- Golden Corral coming to Cape; may hire 100 workers (7/21/16)9
- Arrest warrants filed for six drug suspects in Cape (7/19/16)6
- Area groups working together to reintroduce elk in Missouri (7/18/16)1
- Suspect in downtown Cape shooting ID'd in court (7/20/16)2
- Prosecutor says shooting by state trooper was justified (7/24/16)15
- Hastings in Cape closing (7/22/16)5
- Governor signs Rep. Swan bill that equalizes child-custody criteria (7/6/16)5
- City may spend extra park tax money on Cape Splash, skate park, other projects (7/25/16)10
- Jackson's former police dog euthanized Monday (7/21/16)2
- 'I want to see how far I can go' (7/21/16)2
China's buildup threatens Taiwan
WASHINGTON -- In a sobering new assessment, the Pentagon says China's military modernization threatens Taiwan and contradicts Beijing's stated desire for a peaceful resolution of the dispute over reunification.
"The Chinese doctrine is moving toward the goal of surprise, deception and shock effect in the opening phase of a campaign," the Pentagon asserted in a report to Congress submitted Friday.
"China is exploring coercive strategies designed to bring Taipei to terms quickly," it said.
One of the most troubling developments is China's buildup of short-range ballistic missiles in Fujian province, opposite Taiwan, the report said. They now total about 350 missiles and are gaining in accuracy and deadliness.
China also is developing variants of the mobile CSS-6 missile that would pose a threat to the Japanese island of Okinawa, where thousands of American forces are based, including those at Kadena Air Base, the report said.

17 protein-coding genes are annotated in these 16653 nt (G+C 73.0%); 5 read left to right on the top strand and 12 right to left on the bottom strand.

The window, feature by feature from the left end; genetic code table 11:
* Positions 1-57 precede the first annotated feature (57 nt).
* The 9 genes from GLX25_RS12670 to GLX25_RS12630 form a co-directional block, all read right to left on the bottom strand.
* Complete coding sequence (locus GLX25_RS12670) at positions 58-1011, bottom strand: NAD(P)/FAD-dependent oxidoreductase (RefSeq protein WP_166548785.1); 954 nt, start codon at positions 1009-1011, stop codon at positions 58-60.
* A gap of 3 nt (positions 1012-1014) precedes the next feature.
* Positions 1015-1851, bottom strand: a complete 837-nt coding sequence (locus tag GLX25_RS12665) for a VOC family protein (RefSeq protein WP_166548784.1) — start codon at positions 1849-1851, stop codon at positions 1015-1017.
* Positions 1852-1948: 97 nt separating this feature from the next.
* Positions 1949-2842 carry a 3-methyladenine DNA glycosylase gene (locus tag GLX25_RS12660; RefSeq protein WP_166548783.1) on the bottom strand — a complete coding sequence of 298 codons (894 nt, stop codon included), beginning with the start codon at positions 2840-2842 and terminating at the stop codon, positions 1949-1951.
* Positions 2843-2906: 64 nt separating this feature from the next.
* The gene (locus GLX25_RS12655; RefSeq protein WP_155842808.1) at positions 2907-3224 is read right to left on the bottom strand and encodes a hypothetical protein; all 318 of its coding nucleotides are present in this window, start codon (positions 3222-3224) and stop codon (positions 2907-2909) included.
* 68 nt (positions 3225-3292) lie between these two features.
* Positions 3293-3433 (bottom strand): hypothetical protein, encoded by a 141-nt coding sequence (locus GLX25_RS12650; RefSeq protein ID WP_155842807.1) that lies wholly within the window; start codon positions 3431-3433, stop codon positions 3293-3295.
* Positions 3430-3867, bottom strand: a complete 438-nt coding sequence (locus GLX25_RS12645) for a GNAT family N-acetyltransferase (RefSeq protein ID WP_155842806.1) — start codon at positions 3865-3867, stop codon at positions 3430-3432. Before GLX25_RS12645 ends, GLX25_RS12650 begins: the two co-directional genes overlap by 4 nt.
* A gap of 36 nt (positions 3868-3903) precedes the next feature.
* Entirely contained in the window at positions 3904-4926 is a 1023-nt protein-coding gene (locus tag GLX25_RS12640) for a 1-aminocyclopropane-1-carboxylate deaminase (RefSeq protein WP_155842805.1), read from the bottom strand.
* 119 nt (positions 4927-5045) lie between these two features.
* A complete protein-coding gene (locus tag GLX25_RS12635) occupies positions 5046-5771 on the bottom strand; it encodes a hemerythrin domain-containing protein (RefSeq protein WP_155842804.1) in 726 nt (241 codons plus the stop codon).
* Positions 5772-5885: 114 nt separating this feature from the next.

More broadly, the Chinese military's increasing ability to exercise what the Pentagon calls coercive military options, including computer hacking and air and missile attacks, "presents challenges not only to Taiwan but also to other potential adversaries, such as the Philippines and Japan," it said.
Another problem area is China's recent acquisition of Russian-made submarines, which could be used to cut off Taiwan's sea lanes and to threaten American forces that might respond.
"The People's Republic of China's ambitious military modernization casts a cloud over its declared preference for resolving differences over Taiwan through peaceful means," the report said.
It said Beijing's main objective in any Taiwan crisis probably would be to compel the government in Taipei to settle on terms favorable to Beijing and to undertake military action quickly enough to preclude U.S. intervention.
"The specific coercive military strategy that Beijing would adopt is unclear and perhaps is the subject of extensive internal debate," the report said. "A coercive campaign may seek to deter or punish Taiwan through the sudden application of violence."